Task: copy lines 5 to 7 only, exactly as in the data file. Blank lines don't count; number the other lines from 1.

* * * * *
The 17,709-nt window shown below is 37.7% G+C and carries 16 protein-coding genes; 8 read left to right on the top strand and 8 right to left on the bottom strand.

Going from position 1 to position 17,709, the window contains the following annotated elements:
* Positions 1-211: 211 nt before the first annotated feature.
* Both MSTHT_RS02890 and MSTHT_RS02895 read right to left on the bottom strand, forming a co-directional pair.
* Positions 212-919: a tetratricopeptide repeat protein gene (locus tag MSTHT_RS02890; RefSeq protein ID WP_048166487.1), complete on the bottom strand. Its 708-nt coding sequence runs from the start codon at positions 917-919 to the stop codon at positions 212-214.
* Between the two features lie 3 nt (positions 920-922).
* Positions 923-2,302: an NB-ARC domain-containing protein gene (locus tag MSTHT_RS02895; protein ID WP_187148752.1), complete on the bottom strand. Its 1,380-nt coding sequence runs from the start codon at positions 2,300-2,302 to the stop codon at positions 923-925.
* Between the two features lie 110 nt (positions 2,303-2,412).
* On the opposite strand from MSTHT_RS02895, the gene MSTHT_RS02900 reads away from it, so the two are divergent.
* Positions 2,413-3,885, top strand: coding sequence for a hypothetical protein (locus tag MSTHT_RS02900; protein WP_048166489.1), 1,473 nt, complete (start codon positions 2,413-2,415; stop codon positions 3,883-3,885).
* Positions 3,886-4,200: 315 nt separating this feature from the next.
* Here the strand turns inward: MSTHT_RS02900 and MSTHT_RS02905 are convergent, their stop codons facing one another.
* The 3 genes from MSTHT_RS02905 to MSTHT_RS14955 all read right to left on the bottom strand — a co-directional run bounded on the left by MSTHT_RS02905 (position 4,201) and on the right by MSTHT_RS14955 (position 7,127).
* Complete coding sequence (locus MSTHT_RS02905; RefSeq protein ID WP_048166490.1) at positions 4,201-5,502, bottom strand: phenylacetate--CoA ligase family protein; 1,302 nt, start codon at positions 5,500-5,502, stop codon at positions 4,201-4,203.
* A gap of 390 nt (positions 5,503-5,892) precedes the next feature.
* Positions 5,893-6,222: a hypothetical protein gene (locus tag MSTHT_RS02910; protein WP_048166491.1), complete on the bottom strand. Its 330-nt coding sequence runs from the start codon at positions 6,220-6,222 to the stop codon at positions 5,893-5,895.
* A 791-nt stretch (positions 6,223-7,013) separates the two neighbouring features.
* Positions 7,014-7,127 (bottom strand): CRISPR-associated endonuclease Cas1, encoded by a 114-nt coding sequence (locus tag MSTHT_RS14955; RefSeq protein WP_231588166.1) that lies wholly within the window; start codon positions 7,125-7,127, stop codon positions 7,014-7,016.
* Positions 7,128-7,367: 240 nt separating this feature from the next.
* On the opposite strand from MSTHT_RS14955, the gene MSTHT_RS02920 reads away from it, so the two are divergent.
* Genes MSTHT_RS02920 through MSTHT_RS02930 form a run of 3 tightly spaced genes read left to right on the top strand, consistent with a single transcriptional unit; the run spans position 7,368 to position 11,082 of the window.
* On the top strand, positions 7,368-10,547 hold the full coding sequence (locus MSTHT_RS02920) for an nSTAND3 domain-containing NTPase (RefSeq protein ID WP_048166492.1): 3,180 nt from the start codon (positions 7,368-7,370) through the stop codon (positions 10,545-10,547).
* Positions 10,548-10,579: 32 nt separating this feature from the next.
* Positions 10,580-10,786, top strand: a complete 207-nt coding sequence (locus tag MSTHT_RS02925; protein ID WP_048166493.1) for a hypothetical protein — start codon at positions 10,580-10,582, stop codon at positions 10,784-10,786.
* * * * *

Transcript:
* Positions 212-919: a tetratricopeptide repeat protein gene (locus tag MSTHT_RS02890; RefSeq protein ID WP_048166487.1), complete on the bottom strand. Its 708-nt coding sequence runs from the start codon at positions 917-919 to the stop codon at positions 212-214.
* Between the two features lie 3 nt (positions 920-922).
* Positions 923-2,302: an NB-ARC domain-containing protein gene (locus tag MSTHT_RS02895; protein ID WP_187148752.1), complete on the bottom strand. Its 1,380-nt coding sequence runs from the start codon at positions 2,300-2,302 to the stop codon at positions 923-925.